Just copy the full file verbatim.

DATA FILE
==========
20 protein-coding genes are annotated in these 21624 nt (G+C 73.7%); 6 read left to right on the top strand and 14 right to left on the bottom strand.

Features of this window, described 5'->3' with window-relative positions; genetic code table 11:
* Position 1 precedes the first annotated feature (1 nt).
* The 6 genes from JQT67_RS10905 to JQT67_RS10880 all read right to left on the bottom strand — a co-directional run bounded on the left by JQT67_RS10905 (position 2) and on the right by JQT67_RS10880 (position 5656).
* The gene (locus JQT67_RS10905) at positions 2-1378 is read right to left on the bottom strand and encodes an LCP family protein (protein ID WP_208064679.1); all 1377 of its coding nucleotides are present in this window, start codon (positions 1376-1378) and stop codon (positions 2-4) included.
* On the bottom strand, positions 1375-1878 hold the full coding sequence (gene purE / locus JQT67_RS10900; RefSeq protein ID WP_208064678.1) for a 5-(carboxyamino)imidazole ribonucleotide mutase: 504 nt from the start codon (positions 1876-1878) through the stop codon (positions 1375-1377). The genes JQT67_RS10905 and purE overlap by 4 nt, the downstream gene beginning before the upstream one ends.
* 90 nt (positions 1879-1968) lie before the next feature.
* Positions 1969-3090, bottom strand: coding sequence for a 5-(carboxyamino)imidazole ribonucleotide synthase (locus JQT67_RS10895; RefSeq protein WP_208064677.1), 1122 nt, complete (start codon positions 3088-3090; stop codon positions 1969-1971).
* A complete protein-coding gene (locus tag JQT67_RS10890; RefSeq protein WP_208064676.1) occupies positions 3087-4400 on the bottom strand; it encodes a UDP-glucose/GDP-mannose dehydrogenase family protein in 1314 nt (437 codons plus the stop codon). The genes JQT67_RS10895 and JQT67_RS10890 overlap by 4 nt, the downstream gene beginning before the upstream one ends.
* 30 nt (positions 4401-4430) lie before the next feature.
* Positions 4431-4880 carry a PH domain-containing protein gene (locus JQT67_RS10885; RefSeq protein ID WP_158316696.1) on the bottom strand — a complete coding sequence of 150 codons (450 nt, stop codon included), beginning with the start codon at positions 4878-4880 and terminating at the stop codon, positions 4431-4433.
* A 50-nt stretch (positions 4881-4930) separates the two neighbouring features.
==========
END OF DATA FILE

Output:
20 protein-coding genes are annotated in these 21624 nt (G+C 73.7%); 6 read left to right on the top strand and 14 right to left on the bottom strand.

Features of this window, described 5'->3' with window-relative positions; genetic code table 11:
* Position 1 precedes the first annotated feature (1 nt).
* The 6 genes from JQT67_RS10905 to JQT67_RS10880 all read right to left on the bottom strand — a co-directional run bounded on the left by JQT67_RS10905 (position 2) and on the right by JQT67_RS10880 (position 5656).
* The gene (locus JQT67_RS10905) at positions 2-1378 is read right to left on the bottom strand and encodes an LCP family protein (protein ID WP_208064679.1); all 1377 of its coding nucleotides are present in this window, start codon (positions 1376-1378) and stop codon (positions 2-4) included.
* On the bottom strand, positions 1375-1878 hold the full coding sequence (gene purE / locus JQT67_RS10900; RefSeq protein ID WP_208064678.1) for a 5-(carboxyamino)imidazole ribonucleotide mutase: 504 nt from the start codon (positions 1876-1878) through the stop codon (positions 1375-1377). The genes JQT67_RS10905 and purE overlap by 4 nt, the downstream gene beginning before the upstream one ends.
* 90 nt (positions 1879-1968) lie before the next feature.
* Positions 1969-3090, bottom strand: coding sequence for a 5-(carboxyamino)imidazole ribonucleotide synthase (locus JQT67_RS10895; RefSeq protein WP_208064677.1), 1122 nt, complete (start codon positions 3088-3090; stop codon positions 1969-1971).
* A complete protein-coding gene (locus tag JQT67_RS10890; RefSeq protein WP_208064676.1) occupies positions 3087-4400 on the bottom strand; it encodes a UDP-glucose/GDP-mannose dehydrogenase family protein in 1314 nt (437 codons plus the stop codon). The genes JQT67_RS10895 and JQT67_RS10890 overlap by 4 nt, the downstream gene beginning before the upstream one ends.
* 30 nt (positions 4401-4430) lie before the next feature.
* Positions 4431-4880 carry a PH domain-containing protein gene (locus JQT67_RS10885; RefSeq protein ID WP_158316696.1) on the bottom strand — a complete coding sequence of 150 codons (450 nt, stop codon included), beginning with the start codon at positions 4878-4880 and terminating at the stop codon, positions 4431-4433.
* A 50-nt stretch (positions 4881-4930) separates the two neighbouring features.